Flooding fix advocates receive Diamond Jubilee Medals


Throughout the 1970s and 80s, some farmers from Oak Valley, a small settlement north of Brinston, were embroiled in an epic battle to continue farming there.

Anna Smail and Norm Tinkler led the charge on behalf of their families homesteads to get the government and its agencies to recognize their plight and do something about the annual flooding which was more than just a nuisance to area farmers. 

The extent of the flooding made day to day operations of the farm a struggle and summer floods had devastating effects on crops.

What the farmers needed was to get all levels of government involved to dredge and realign the Nation River and South Branch in Dundas County.

In the end, their efforts paid off, and the project was completed. It took well over 10 years of involvement to get it done.

“You didn’t think about the time you were putting into it, you just did it,” said Smail.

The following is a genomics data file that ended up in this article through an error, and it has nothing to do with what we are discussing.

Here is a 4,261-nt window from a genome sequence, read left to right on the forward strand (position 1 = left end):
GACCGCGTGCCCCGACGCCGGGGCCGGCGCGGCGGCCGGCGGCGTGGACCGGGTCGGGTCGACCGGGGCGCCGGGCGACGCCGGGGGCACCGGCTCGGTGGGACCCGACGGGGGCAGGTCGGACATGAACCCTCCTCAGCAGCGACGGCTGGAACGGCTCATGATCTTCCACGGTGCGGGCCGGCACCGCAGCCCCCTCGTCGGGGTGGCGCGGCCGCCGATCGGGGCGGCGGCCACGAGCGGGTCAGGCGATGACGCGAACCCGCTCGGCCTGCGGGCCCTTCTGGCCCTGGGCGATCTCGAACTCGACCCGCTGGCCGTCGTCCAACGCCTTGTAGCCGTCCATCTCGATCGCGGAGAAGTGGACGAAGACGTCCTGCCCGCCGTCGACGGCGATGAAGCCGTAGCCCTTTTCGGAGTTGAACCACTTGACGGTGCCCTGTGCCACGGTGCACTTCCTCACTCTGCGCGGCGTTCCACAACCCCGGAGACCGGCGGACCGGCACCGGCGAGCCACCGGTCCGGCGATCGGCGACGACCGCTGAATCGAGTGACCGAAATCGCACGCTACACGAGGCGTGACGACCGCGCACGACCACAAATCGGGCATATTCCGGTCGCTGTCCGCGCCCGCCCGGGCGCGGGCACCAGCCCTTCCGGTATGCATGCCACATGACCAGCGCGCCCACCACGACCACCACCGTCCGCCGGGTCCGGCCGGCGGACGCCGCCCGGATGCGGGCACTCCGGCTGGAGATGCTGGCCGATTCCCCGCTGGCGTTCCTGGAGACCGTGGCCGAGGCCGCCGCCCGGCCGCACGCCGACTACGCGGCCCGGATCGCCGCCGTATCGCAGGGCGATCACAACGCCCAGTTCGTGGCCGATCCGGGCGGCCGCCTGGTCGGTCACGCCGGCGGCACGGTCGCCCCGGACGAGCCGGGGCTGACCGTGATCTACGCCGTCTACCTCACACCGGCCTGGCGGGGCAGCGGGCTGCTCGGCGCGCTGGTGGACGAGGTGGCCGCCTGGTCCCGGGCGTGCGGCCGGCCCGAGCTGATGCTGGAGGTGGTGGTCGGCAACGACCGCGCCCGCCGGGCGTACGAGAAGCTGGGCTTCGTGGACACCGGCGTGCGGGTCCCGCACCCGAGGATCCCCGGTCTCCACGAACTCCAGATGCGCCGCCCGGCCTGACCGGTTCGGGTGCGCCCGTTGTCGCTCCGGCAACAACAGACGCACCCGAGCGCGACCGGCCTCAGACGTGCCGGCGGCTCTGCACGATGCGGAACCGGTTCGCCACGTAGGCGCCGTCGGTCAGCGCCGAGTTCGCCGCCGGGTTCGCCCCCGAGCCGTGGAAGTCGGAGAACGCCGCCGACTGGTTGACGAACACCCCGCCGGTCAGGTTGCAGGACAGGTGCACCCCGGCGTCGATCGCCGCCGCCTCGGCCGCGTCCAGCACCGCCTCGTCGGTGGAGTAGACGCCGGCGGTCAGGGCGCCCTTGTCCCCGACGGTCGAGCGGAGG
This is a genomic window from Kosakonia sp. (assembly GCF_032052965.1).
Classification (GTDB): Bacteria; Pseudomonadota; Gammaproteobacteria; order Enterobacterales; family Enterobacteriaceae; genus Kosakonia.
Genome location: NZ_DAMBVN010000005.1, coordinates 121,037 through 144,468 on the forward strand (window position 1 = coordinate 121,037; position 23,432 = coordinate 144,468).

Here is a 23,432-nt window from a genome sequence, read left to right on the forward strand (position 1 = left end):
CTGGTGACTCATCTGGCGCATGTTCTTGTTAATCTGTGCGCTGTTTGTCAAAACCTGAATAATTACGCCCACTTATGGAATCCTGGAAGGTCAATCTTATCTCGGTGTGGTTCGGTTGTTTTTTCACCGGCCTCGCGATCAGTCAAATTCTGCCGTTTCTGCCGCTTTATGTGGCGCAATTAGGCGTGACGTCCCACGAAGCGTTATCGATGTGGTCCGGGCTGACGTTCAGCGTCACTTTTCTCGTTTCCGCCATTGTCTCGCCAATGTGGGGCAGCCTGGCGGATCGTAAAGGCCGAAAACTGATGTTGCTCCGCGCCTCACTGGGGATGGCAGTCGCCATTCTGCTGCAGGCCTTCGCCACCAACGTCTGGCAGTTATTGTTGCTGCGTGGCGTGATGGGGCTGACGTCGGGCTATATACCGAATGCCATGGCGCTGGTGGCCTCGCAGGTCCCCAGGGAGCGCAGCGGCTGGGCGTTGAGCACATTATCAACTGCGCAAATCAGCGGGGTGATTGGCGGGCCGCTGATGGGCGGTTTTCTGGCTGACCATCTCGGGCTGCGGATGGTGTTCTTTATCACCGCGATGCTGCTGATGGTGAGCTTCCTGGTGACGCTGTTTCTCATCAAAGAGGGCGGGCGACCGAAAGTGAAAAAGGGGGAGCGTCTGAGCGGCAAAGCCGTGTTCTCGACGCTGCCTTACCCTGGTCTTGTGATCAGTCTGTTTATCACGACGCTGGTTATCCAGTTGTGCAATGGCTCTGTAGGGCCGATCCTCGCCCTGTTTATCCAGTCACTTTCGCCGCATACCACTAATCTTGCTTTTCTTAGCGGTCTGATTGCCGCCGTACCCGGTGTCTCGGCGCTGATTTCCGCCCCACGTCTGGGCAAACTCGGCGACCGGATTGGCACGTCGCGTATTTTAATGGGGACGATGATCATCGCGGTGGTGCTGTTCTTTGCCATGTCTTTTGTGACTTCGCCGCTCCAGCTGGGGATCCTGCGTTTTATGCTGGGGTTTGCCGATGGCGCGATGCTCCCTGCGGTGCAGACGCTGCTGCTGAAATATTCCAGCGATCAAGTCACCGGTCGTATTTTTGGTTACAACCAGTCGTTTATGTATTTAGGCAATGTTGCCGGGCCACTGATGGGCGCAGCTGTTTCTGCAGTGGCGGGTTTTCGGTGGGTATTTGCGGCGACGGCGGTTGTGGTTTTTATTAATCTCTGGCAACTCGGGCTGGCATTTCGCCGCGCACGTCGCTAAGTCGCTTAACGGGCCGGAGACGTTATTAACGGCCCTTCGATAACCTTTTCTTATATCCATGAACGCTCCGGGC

“It was a battle,” said Tinkler. “The biggest reward for our efforts is to see what has happened in our area.” 

Through the efforts of these farmers, the Oak Valley, Brinston areas now have thousands of acres of wonderfully productive farmland.

Remembering back to floods, Smail said, “It was bad.” 

She remembers having to get in a boat to go to a tractor to get a ride out to dry land so the school bus could pick them up. 

Her family had to sandbag the milk house to keep the water out. The cows had to be put on a raised floor and still, they were often  standing in water. 

During the floods, the milk had to be taken from their farm’s bulk tank, in cans, to another farm on dry land. It would the have to then be emptied into that tank, so the milk truck could take the milk.

March 8, Smail and Tinkler received Queen’s Diamond Jubilee Medal, in recognition of their efforts. The presentation was made at the Dundas Soil and Crop Improvement Association’s annual Seed, Forage and Agriculture Show.

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